Again, Russia will need to come terms with a “multipolar” world of gas-producing countries. It needs to revisit its entire strategy toward consolidating a world gas market. The prospect of a gas cartel—a gas OPEC—materialising any time soon now recedes into the far background. There will be disappointment in Tehran that the idea will have to be thrown out of the window, but a collective sigh of relief can be heard in European capitals.

More important, Russia will have to rework its bonding with its Central Asian partners. Turkmenistan was a vital link in the Moscow-led energy chain of Central Asia’s leading gas-producing countries—the others being Uzbekistan and Kazakhstan. Last year, Russia worked out plans—involving Kazakhstan and Turkmenistan —for a gas pipeline along the Caspian Sea’s eastern coast for handling Turkmenistan’s anticipated exports. In September, during Russian Prime Minister Vladimir Putin’s visit to Tashkent, Uzbekistan agreed to the Russian plan for an expansion of the Central Asian gas pipeline system for handling anticipated Turkmen gas exports.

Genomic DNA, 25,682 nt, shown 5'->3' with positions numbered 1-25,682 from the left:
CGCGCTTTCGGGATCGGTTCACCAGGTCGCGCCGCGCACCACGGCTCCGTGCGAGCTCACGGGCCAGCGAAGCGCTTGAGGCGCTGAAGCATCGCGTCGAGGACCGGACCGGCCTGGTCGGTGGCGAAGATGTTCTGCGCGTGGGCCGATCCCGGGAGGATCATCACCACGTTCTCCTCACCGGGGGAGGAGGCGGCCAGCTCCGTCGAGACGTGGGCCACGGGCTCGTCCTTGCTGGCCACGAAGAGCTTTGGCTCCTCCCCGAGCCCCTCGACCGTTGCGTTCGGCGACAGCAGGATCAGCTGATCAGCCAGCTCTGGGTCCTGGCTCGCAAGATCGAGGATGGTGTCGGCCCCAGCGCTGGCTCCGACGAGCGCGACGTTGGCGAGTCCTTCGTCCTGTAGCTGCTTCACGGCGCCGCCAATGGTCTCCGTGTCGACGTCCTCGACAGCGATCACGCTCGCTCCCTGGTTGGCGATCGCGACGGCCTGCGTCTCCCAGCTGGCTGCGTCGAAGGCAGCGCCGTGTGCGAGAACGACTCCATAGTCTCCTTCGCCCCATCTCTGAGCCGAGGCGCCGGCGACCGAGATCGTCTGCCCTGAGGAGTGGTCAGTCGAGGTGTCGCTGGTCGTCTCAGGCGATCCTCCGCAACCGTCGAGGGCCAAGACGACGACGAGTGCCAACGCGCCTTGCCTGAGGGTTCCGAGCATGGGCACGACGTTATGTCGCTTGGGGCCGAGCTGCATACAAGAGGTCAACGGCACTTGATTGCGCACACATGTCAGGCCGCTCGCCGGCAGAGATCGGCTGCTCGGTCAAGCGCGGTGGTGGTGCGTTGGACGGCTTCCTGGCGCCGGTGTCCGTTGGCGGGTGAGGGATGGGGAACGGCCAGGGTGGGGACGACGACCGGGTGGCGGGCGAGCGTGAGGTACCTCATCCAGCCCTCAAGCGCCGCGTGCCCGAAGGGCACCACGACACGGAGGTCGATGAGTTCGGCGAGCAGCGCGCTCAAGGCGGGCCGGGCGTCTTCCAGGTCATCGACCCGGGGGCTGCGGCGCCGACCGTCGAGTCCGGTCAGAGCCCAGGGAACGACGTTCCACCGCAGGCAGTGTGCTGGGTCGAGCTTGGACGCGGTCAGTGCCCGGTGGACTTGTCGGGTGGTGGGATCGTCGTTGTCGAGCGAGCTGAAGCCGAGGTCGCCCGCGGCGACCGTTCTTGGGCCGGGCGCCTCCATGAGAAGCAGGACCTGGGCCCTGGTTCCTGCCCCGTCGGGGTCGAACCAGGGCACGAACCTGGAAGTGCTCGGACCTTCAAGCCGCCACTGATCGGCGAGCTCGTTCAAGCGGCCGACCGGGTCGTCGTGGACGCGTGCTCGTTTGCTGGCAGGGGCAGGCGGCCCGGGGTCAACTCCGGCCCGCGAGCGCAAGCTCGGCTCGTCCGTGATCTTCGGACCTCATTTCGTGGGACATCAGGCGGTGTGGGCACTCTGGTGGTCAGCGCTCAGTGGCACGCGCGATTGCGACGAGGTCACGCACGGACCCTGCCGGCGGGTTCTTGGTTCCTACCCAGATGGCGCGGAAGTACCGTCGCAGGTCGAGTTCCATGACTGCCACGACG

These initiatives were predicated on the assumption that Russia must gear up to handle all of Turkmen gas exports. During last year, Russia gained rights over the gas exports of Turkmenistan, Kazakhstan and Uzbekistan on the basis of its offer to make purchases at “European prices”. The entire economics and logistics behind these complicated webs of Russian gas diplomacy in Central Asia now require updating—and rapid updating since, unlike previously, Russia’s competitors by now know its tactics and work ethics and there is consequently now no more surprise element.

The immediate Russian concern will be regarding the Nabucco gas pipeline proposal mooted by the European Union and backed by the United States as an energy project that would somewhat reduce Europe’s dependence on Russian gas supplies. Nabucco envisages the dispatch of Caspian gas to the European market via an energy hub in Turkey bypassing Russian territory. Nabucco’s viability depends on access to Turkmen (or Iranian) gas supplies.

With the GCA’s announcement on October 13, the doubts have been dispelled at least in one direction—Turkmenistan indeed does have the capacity to feed Nabucco with all the gas it needs. This comes at an awkward time for Moscow when its rival project, South Stream, which aims at further tying up the European market with Russian gas supplies, is struggling to take off.